The following day, on March 9, around 3am, police in DC saw a fire happening in tent in which a homeless man had been sleeping. After the flames were extinguished investigators found a dead body.
Police believe the man had been murdered after an autopsy revealed gunshot and stab wounds.
The New York attacks began in the early hours of Saturday, when a homeless man was shot in the arm around 4:30am while asleep in a doorway on King Street in Manhattan.
When the suspect fired at him, he woke up and yelled: ‘What the hell are you doing?’ according to police.
But then the quick-thinking victim then pretended to call 911 as he put his fingers to his ear, despite not having a phone reports the New York Daily News, fooling the gunman into thinking law enforcement were on their way.
The suspect then ran off into the night, only to find a second unsuspecting homeless man 90 minutes later. That victim, a 33 year-old man, was shot and killed in a SoHo doorway.
The NYPD is now offering a $10,000 reward to anyone who can help them catch the ‘cold-blooded’ killer who shot the two homeless men.
The second victim died after being shot in the head and neck at 6am on 148 Lafayette Street, opposite the luxury 11 Howard hotel. It took 12 hours for police to realize the man was was dead and recover his lifeless body – riddled with bullet holes – from the bright yellow sleeping bag he’d been in.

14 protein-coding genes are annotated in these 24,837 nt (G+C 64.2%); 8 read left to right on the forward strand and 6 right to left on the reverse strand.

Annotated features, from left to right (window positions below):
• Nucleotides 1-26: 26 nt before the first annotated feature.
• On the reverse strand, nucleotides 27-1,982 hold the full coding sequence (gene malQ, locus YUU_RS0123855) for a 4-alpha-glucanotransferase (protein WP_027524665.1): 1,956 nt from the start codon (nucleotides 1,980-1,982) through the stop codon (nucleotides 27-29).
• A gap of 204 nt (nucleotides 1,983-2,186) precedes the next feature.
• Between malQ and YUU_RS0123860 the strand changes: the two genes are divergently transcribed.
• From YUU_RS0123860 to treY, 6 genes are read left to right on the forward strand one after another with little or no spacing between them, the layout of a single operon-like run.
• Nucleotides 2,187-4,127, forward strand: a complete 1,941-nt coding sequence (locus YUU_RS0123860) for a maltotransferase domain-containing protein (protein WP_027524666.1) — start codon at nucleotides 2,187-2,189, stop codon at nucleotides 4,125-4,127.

In the Lafayette Street killing, the suspect was filmed in chilling surveillance footage wearing a black ski mask and black clothing. He was seen prodding the helpless victim several times before looking around before firing his fatal shots. The man’s age is not known but he was described by police as a Hispanic man.
In an urgent appeal yesterday, Mayor Eric Adams said: ‘Homelessness turning into a homicide. We need to find this person and we need New Yorkers to help us. This is a cold blooded act of murder.’
Anyone with information in regard to this incident is asked to call the NYPD’s Crime Stoppers Hotline at 1-800-577-TIPS (8477) or for Spanish, 1-888-57-PISTA (74782). The public can also submit their tips by logging onto the Crime Stoppers website.
Given the similarity in the modus operandi of the perpetrator, common circumstances involved in each shooting, circumstances of the victims and recovered evidence, the NYPD, the MPDC and the Bureau of Alcohol, Tobacco, Firearms and Explosives (ATF) will jointly investigate these offenses.